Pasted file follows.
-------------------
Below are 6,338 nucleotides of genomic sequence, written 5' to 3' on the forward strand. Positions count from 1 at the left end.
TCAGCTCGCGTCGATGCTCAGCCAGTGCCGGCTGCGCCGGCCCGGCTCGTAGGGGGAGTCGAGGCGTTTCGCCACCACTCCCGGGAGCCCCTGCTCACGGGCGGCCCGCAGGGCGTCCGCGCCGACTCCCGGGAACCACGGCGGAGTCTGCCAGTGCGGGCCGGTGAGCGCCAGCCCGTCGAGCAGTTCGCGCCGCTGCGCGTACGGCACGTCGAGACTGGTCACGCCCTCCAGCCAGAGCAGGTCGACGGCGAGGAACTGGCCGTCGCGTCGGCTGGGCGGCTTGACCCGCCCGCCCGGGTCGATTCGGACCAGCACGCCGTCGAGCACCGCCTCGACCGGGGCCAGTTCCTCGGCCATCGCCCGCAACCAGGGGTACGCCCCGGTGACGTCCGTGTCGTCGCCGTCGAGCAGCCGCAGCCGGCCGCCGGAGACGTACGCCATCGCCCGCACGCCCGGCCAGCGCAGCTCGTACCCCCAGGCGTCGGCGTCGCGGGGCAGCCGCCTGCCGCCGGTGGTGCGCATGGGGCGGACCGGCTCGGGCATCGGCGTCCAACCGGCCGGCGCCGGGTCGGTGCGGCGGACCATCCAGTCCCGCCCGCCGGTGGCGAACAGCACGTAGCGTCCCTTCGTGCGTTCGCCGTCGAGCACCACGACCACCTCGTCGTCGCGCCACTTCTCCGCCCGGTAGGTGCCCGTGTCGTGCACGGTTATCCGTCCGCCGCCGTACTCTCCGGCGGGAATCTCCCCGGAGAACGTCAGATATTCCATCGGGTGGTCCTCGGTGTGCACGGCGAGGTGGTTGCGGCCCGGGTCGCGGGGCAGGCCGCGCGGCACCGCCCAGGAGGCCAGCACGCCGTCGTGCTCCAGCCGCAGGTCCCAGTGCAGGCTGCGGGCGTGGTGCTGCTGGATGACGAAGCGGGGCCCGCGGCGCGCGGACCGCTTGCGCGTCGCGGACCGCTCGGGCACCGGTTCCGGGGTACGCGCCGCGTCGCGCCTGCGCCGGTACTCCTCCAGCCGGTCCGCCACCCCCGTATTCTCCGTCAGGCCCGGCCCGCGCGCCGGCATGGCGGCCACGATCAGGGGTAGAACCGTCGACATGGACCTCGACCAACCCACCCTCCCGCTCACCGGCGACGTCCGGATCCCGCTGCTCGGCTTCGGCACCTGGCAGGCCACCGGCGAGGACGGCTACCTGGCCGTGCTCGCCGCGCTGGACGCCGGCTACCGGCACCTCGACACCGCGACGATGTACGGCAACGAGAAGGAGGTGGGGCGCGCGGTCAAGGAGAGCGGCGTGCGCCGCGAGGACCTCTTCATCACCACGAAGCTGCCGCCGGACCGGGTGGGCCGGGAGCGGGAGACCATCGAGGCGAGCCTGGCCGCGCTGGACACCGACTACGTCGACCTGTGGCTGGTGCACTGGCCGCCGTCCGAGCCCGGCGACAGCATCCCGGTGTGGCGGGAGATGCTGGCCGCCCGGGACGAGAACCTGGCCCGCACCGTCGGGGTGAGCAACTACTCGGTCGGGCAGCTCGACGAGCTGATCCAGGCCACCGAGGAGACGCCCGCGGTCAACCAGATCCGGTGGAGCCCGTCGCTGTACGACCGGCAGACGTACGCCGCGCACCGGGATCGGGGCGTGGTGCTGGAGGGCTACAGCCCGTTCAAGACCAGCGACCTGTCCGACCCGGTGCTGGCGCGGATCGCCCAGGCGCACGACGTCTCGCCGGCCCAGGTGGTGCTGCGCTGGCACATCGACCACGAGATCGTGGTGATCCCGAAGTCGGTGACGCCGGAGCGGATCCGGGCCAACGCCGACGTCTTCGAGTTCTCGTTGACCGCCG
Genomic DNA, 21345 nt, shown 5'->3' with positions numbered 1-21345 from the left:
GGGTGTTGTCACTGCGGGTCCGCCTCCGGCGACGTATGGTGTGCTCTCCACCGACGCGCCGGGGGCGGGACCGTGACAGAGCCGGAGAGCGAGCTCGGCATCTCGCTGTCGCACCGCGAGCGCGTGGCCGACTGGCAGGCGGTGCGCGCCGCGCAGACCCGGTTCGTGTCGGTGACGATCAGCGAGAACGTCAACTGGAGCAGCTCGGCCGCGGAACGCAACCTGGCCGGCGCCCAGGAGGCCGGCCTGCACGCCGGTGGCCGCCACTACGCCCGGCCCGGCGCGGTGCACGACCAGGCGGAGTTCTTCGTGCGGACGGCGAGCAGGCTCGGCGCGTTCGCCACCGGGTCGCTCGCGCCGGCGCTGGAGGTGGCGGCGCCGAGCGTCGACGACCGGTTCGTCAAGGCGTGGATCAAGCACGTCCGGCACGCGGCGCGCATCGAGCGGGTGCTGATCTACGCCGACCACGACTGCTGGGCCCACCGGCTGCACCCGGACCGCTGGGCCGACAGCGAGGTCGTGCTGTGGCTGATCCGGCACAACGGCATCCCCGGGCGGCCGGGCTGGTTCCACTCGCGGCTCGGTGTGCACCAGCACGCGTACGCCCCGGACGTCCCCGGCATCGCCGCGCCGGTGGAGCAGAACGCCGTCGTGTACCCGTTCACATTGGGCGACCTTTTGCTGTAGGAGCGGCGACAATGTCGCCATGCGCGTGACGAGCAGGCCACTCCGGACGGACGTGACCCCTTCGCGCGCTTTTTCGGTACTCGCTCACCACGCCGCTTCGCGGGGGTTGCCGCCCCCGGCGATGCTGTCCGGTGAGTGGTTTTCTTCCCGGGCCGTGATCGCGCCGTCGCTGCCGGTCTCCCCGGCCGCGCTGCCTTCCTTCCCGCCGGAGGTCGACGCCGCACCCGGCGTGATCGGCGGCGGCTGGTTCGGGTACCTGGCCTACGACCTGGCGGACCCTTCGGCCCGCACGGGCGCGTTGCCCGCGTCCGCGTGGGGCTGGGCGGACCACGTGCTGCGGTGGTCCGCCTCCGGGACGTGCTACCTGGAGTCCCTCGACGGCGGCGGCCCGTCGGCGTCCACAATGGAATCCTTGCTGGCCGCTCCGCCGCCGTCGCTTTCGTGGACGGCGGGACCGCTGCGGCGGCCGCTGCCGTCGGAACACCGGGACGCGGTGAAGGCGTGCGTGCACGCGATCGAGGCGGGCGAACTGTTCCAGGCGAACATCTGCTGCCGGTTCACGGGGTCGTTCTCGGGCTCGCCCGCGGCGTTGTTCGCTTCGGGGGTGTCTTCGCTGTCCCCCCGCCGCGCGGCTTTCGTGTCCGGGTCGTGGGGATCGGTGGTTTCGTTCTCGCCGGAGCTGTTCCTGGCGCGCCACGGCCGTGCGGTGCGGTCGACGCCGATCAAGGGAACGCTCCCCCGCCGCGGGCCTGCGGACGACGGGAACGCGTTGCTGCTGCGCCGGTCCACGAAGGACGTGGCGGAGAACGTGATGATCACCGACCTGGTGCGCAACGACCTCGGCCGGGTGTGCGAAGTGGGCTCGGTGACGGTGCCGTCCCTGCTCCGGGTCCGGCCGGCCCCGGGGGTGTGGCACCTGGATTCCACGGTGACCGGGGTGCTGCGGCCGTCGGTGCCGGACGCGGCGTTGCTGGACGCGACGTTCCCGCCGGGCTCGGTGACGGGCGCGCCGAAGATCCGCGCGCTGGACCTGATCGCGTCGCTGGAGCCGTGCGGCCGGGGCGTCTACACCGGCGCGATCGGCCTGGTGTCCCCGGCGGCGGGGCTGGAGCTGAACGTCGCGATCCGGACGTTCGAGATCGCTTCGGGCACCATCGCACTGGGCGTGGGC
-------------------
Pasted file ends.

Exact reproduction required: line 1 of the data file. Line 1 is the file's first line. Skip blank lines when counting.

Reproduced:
Below are 6,338 nucleotides of genomic sequence, written 5' to 3' on the forward strand. Positions count from 1 at the left end.